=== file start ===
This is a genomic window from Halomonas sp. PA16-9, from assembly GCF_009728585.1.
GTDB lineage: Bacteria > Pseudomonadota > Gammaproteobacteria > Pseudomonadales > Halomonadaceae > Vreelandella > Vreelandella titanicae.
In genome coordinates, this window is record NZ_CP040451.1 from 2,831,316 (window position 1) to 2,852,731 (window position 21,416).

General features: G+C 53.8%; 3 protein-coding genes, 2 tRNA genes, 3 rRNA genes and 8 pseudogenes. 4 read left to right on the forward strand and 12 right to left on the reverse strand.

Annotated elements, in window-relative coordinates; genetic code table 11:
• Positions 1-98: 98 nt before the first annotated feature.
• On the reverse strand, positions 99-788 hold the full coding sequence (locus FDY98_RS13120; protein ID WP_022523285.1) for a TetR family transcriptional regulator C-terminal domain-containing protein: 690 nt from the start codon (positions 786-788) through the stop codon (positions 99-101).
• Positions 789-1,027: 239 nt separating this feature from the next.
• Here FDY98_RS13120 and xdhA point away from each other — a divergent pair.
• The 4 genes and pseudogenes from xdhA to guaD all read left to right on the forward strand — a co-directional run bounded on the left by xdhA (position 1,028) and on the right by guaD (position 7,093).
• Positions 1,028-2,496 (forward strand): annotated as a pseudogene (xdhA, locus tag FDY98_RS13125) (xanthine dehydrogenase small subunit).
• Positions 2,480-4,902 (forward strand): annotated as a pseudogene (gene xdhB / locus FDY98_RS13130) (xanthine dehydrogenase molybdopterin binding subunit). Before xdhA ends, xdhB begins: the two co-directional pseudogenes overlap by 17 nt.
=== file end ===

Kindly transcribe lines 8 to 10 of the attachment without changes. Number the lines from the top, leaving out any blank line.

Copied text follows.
• Positions 789-1,027: 239 nt separating this feature from the next.
• Here FDY98_RS13120 and xdhA point away from each other — a divergent pair.
• The 4 genes and pseudogenes from xdhA to guaD all read left to right on the forward strand — a co-directional run bounded on the left by xdhA (position 1,028) and on the right by guaD (position 7,093).